Physiotherapy involving pelvic-floor muscle training is advocated as first-line treatment for stress urinary incontinence.
Midurethral-sling surgery is generally recommended when physiotherapy is unsuccessful.
Data are lacking from randomized trials comparing these 2 options as initial therapy.
Dr Julien Labrie and colleagues performed a multicenter, randomized trial to compare physiotherapy and midurethral-sling surgery in women with stress urinary incontinence.
Crossover between groups was allowed.
|Rates of subjective cure were 85% in the surgery group|
|New England Journal of Medicine|
The researcher's primary outcome was subjective improvement, measured by means of the Patient Global Impression of Improvement at 12 months.
The team randomly assigned 230 women to the surgery group, and 230 women to the physiotherapy group.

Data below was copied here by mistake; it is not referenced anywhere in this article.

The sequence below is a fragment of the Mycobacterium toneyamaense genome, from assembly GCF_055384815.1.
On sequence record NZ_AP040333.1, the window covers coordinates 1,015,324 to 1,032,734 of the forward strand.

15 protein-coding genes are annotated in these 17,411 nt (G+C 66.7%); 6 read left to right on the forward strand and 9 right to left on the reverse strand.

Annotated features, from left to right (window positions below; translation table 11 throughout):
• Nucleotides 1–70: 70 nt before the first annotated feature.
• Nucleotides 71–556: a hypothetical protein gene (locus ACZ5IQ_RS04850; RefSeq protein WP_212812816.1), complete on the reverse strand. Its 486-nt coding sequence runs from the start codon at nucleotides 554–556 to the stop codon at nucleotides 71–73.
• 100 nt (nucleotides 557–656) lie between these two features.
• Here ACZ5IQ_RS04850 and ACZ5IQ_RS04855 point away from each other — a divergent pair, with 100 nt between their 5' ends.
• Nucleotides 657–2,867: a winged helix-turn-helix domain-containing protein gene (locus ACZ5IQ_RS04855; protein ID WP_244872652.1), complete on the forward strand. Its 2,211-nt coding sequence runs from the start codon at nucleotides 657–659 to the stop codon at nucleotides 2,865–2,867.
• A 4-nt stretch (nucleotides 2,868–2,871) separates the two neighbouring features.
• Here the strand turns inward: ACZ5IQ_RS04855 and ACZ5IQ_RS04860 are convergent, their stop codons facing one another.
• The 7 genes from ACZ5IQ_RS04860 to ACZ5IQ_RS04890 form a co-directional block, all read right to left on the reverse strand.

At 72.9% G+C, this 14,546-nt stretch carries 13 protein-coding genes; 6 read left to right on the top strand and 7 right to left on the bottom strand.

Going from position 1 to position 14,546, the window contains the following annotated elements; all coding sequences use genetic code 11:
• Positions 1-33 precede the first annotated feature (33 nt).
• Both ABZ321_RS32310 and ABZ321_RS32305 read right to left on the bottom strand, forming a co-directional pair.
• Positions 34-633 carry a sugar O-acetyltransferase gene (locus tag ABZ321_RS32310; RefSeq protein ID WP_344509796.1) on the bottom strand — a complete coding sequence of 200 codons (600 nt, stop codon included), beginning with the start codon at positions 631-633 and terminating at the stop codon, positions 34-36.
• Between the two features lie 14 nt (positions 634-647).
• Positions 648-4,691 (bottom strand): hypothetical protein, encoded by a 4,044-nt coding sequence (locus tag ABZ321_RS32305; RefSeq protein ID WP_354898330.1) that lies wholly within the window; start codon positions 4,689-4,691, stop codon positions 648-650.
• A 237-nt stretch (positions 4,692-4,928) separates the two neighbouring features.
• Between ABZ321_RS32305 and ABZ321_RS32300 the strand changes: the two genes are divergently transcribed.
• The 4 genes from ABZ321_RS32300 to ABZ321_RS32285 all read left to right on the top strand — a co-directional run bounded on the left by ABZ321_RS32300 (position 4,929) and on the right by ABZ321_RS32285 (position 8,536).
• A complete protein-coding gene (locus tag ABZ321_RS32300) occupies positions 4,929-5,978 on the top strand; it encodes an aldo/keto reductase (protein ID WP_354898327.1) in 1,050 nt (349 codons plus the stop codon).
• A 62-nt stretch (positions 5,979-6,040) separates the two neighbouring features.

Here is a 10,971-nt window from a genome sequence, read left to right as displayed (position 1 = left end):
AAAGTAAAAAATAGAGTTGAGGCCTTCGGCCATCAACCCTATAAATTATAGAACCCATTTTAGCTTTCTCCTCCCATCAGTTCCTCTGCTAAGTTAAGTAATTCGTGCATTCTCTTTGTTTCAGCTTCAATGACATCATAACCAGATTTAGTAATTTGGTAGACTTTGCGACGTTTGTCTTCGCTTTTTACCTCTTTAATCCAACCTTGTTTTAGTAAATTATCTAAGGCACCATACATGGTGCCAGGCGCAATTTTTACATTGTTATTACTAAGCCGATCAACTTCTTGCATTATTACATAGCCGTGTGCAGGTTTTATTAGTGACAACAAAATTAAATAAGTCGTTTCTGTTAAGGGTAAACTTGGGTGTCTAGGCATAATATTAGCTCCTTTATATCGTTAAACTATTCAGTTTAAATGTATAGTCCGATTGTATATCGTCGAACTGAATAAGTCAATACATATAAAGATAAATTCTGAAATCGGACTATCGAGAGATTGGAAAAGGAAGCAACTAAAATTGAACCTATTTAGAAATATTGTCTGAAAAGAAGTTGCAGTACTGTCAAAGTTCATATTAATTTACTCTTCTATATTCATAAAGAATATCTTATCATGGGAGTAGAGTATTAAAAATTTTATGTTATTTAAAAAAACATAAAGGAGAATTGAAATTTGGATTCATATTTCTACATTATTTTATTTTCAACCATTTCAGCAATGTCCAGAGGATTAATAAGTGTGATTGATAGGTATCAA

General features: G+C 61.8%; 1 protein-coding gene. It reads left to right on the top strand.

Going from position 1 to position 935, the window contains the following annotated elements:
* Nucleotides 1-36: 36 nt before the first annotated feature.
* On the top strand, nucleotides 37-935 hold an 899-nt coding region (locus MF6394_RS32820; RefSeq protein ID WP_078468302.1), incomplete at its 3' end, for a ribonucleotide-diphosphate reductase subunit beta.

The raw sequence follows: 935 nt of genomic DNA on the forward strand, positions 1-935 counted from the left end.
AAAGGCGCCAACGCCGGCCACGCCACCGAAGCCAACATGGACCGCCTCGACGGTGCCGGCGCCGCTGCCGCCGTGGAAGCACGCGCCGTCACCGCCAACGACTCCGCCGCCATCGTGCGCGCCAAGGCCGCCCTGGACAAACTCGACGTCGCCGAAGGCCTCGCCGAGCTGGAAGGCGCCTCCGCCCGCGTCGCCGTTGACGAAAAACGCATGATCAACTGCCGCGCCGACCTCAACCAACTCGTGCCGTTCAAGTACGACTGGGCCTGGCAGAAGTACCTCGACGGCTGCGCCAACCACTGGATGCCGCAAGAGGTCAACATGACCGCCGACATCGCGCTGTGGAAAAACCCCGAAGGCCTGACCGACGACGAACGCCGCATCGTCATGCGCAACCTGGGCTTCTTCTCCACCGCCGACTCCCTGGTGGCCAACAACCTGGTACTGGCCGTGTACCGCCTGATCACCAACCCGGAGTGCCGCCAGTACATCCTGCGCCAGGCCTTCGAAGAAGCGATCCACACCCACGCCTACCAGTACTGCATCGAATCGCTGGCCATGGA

A total of 49% of women in the physiotherapy group, and 11% of women in the surgery group crossed over to the alternative treatment.
In an intention-to-treat analysis, subjective improvement was reported by 91% of women in the surgery group, and 64% of women in the physiotherapy group.
The research team found that the rates of subjective cure were 85% in the surgery group, and 53% in the physiotherapy group.
Rates of objective cure were 76% and 59%, respectively.
The team showed that women who crossed over to the surgery group had outcomes similar to those of women initially assigned to surgery, and that both these groups had outcomes superior to those of women who did not cross over to surgery.
Dr Labrie's team concludes, "For women with stress urinary incontinence, initial midurethral-sling surgery, as compared with initial physiotherapy, results in higher rates of subjective improvement and subjective and objective cure at 1 year."